Wednesday, July 16, 2008

A Billion Here, a Billion There ,,,

About 25 years ago, in a fit of cultural bravado abetted by a bender of prosperity, the Wall Street Journal went on a wild hiring spree and brought in about 100 outside mid-career editors and reporters with solid credentials from big non-financial newspapers around the country.

It created something of a shock to the inbred corporate system down there on Cortlandt St., where Dow Jones then kept its offices in dingy warrens above a former Woolworth’s that had blossomed into a Century 21.

We outsiders were not exactly good fits initially, though mutual accommodations were eventually made.

Most of the staff at the Journal at that time had signed on right out of college (and for some, that meant the days of raccoon coats) and had never worked anywhere else – or, as some of us hot-shots put it before we learned our manners, at an “actual newspaper.”

And alas, few of us intruders from the Outside – some of us who had in fact run newsrooms -- knew the difference between a stock and a bond. But most of us were not shy about asking for explanations of things we did not understand.

It proved to be an interesting experience, because on occasion it became clear that the put-upon house sage you’d consult also didn’t always know what the words meant, not precisely.

“What the hell is a non-convertible subordinated debenture clause?” you'd ask, scowling at a piece of inscrutable copy in which phrases like that sprouted.

“It’s a provision for subordinated debenture that can’t be converted! I can’t talk now, the third-quarter flat-rolled steel report is coming in!” some lifer would hiss with exasperation, looking at you like you’d just wandered in from the Port Authority Bus Terminal with a three-dollar suitcase.

And into the paper the strange words would go. Initially, I assumed the readers all understood those baffling terms that I, a wretch who came from the journalistic world of mob rub-outs and urban machine politics and big-city city-room raucousness, did not.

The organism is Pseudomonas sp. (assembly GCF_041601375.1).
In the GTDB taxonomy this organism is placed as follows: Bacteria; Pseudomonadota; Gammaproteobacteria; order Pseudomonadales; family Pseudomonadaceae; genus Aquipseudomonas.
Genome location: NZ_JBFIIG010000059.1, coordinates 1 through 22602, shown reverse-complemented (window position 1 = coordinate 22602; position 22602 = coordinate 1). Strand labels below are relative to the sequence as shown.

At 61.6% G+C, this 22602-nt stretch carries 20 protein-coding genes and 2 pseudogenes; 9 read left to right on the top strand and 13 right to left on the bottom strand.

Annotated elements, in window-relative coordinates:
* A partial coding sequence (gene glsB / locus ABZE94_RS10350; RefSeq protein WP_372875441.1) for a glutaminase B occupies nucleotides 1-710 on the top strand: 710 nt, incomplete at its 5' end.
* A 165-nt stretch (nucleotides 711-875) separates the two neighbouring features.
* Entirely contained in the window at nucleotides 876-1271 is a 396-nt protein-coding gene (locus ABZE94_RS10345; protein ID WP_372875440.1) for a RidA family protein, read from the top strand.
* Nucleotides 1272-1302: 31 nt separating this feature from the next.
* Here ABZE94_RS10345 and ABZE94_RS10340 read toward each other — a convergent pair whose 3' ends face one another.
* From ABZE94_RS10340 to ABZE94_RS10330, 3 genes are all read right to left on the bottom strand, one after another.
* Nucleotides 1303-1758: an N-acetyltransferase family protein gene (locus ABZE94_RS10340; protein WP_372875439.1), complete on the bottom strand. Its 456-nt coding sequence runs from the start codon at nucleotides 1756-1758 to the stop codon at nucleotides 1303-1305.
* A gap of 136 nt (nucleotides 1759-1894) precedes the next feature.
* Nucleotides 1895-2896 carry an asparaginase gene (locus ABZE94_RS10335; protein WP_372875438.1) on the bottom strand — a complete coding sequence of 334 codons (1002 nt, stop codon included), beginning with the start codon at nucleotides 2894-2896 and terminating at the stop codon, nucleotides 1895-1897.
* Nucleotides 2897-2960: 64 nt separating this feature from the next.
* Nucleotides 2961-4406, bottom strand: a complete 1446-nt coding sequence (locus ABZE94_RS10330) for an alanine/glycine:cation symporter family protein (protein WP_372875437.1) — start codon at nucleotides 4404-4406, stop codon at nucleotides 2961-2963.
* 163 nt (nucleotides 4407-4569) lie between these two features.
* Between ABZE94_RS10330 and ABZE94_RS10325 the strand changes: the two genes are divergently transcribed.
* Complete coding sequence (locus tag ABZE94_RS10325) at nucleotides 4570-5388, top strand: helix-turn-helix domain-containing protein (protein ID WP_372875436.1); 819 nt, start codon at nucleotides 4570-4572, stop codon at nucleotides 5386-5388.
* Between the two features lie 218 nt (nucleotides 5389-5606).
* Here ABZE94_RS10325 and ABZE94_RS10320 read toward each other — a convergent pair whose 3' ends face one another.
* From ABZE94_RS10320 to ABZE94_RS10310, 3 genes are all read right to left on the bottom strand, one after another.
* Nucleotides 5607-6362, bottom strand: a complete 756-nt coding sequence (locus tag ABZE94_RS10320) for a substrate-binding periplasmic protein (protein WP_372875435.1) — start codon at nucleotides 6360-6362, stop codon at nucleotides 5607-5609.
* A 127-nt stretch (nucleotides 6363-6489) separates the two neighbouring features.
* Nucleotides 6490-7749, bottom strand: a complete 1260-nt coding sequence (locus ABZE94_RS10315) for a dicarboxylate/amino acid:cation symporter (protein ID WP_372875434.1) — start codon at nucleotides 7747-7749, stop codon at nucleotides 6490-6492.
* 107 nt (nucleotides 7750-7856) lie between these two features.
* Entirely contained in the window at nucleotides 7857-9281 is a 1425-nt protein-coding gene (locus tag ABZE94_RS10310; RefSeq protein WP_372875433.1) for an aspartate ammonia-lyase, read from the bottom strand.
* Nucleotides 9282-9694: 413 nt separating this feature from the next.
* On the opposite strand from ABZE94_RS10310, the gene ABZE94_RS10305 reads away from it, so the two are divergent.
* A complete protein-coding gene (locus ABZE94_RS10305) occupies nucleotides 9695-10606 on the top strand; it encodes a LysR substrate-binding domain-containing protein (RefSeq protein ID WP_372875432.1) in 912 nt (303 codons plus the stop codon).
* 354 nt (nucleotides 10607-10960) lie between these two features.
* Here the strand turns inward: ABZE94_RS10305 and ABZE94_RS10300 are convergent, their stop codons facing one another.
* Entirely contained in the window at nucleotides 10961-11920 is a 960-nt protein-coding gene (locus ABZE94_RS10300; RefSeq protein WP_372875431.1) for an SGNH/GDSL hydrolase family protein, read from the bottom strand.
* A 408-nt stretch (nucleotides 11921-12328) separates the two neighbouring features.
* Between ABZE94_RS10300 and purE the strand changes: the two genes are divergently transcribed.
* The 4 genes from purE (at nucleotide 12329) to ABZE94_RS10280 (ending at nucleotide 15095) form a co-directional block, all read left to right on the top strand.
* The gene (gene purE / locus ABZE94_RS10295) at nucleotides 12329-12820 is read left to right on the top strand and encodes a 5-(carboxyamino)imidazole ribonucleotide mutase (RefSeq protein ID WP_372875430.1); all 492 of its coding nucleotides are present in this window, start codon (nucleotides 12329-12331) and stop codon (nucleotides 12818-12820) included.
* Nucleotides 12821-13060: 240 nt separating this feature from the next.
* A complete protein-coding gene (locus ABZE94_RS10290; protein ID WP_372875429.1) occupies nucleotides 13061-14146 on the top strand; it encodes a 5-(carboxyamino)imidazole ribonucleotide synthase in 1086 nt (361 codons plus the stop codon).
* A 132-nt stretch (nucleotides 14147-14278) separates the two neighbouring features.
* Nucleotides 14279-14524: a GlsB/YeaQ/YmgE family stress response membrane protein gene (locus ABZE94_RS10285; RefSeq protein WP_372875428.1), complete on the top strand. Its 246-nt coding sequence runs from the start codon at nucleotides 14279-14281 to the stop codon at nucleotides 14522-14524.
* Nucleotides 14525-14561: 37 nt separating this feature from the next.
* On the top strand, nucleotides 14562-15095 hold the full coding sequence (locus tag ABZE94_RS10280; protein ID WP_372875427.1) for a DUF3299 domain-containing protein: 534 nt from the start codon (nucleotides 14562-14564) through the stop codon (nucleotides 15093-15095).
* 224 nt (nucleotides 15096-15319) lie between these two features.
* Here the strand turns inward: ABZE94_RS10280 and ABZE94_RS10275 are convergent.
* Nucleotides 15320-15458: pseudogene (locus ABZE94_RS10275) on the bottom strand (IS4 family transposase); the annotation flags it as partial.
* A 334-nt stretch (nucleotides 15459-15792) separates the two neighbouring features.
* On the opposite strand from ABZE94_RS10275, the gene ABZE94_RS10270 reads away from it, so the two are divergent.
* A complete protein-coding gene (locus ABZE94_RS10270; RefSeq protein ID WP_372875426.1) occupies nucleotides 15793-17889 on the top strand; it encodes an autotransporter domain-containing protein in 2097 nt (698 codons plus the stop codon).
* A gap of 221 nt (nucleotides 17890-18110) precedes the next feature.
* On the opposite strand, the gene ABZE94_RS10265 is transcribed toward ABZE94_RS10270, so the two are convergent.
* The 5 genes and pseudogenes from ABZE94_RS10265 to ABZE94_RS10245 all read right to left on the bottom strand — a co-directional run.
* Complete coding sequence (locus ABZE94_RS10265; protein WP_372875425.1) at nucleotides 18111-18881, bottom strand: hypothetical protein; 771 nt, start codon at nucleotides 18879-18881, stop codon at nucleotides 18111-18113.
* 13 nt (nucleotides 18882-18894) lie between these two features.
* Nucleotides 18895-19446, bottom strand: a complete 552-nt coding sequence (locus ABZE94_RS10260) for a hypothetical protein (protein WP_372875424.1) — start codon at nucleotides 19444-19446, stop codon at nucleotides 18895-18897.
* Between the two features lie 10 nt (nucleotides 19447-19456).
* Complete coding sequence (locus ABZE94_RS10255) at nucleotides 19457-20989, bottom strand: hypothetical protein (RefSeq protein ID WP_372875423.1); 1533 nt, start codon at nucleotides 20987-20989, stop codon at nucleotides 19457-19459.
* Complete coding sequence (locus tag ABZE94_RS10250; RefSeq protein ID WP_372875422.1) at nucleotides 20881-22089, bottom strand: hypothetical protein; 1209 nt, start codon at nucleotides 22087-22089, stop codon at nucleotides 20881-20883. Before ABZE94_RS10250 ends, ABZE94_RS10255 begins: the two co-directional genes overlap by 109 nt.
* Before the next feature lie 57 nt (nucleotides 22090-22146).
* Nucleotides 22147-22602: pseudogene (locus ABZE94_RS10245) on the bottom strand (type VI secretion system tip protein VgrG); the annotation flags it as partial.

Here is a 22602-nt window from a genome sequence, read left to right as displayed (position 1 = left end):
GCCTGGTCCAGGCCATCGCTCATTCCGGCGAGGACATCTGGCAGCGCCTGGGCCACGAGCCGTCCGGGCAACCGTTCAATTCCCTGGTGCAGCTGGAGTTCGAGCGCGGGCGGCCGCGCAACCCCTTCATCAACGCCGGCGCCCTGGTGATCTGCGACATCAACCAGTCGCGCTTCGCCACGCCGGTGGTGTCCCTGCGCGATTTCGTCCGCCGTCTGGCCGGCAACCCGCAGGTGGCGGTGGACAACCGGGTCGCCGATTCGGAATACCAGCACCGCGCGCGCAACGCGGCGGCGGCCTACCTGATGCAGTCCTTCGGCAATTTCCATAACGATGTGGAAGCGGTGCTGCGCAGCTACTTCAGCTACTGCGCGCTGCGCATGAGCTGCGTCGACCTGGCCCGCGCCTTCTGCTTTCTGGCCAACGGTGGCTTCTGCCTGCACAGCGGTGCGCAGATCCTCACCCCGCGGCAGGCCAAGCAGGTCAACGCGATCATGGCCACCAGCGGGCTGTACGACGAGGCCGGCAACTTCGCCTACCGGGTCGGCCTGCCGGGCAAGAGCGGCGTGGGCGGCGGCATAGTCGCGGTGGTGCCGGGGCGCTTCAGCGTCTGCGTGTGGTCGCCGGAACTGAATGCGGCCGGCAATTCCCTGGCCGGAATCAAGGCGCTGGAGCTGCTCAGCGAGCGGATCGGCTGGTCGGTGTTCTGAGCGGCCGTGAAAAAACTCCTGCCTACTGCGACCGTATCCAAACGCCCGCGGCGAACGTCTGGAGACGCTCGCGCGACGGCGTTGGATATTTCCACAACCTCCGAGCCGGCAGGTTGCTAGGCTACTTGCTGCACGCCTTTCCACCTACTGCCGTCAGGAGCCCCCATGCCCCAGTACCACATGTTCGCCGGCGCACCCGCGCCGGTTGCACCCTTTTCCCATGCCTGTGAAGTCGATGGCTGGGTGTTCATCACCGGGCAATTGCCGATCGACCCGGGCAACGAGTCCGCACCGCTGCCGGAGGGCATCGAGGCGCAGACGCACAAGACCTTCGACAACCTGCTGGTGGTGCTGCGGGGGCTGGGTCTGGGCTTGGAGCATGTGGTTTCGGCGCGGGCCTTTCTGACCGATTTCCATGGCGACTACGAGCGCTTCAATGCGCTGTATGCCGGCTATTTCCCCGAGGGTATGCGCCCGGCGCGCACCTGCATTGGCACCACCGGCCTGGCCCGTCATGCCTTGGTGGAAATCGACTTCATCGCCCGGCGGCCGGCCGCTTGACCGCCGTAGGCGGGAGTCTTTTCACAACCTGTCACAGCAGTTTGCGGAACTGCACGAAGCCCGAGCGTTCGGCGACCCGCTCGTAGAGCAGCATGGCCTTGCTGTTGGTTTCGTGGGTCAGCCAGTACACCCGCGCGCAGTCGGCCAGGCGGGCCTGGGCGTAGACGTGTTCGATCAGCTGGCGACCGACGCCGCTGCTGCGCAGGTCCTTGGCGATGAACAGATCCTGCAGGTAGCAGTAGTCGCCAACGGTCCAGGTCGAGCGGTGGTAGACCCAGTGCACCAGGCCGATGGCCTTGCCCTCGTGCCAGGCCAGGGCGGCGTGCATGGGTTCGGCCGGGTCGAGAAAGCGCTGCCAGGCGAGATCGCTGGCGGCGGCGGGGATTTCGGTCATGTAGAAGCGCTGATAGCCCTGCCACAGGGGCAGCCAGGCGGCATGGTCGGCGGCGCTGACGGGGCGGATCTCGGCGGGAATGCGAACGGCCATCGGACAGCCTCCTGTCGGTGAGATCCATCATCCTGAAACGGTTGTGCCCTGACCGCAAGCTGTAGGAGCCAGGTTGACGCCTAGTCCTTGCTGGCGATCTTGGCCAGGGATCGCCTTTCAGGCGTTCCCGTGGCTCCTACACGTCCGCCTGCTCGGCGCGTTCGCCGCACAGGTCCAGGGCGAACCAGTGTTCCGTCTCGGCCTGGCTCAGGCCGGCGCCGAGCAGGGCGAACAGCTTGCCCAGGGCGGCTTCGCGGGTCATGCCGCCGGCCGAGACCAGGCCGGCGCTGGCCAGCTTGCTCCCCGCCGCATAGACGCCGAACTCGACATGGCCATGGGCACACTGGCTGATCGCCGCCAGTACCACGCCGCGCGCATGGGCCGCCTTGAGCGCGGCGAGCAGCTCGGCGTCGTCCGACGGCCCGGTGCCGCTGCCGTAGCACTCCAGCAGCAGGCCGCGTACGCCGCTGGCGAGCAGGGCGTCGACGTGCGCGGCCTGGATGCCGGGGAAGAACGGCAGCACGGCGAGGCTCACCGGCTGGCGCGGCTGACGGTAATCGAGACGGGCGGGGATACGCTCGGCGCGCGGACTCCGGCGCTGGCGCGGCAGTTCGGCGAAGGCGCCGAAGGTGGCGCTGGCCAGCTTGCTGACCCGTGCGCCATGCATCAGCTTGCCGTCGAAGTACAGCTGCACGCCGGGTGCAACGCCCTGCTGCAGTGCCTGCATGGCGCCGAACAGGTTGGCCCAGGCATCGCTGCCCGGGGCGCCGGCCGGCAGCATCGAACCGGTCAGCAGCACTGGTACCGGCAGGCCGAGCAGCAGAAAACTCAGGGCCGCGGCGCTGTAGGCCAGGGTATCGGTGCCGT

Not precisely.

The matter comes to mind today as I read terribly earnest stories on the various wires about the combined quarterly losses – what is it? Sixteen quadrillion U.S. dollars? – at American Airlines and Delta.

I know the accountants and analysts understand these things, which have to do with how the books are manipulated. I also understand how three-card monte works.

But I’m not sure a general reader gets it when a news account reports breathlessly that Delta Air Lines, for example, said today that it had lost $1 billion in the second quarter -- when, it is quite clearly stated in the data, Delta actually made $137 million, all things considered.

The fly in the ointment seems to be a massive write-down of good will. Good will, as we all know, is an intangible asset of some sort, like grace or fairy dust.

I know the basic accounting principles. But would somebody please explain to me, in plain English, precisely what the hell they did with the books? My bus leaves the Port Authority this afternoon for Podunkville, so please hurry.

Likewise, AMR (American Airlines), seems to have actually lost $248 million in the quarter, and not $1.4 billion, as some headlines say. (The $248 million loss was really a gain, see, because the analysts had expected it to be worse. Thus the stock will rise, see.)

Again, I get it that it's all in the accounting, and somewhere in there is a bundle of somebody's money. But again, I am not sure I know what the hell is going on when AMR says the $1.4 billion loss reflects an accounting write-down of "the value of certain aircraft and related long-lived assets to their estimated fair value."


Actually, I am writing this from Tucson, a mere 20 miles from the burgeoning Evergreen aircraft storage facility at Pinal Air Park in Marana, where literally hundreds of unused airliners are parked for in the desert, and more are arriving each day.

Does this mean there are insane bargains to be had in the used airplane market, as there are in the used S.U.V. market?

(Actually, it does. Anybody with an American Express Platinum card can probably start up his or her own airline. As early as this afternoon. Unfortunately I have that bus to catch. )


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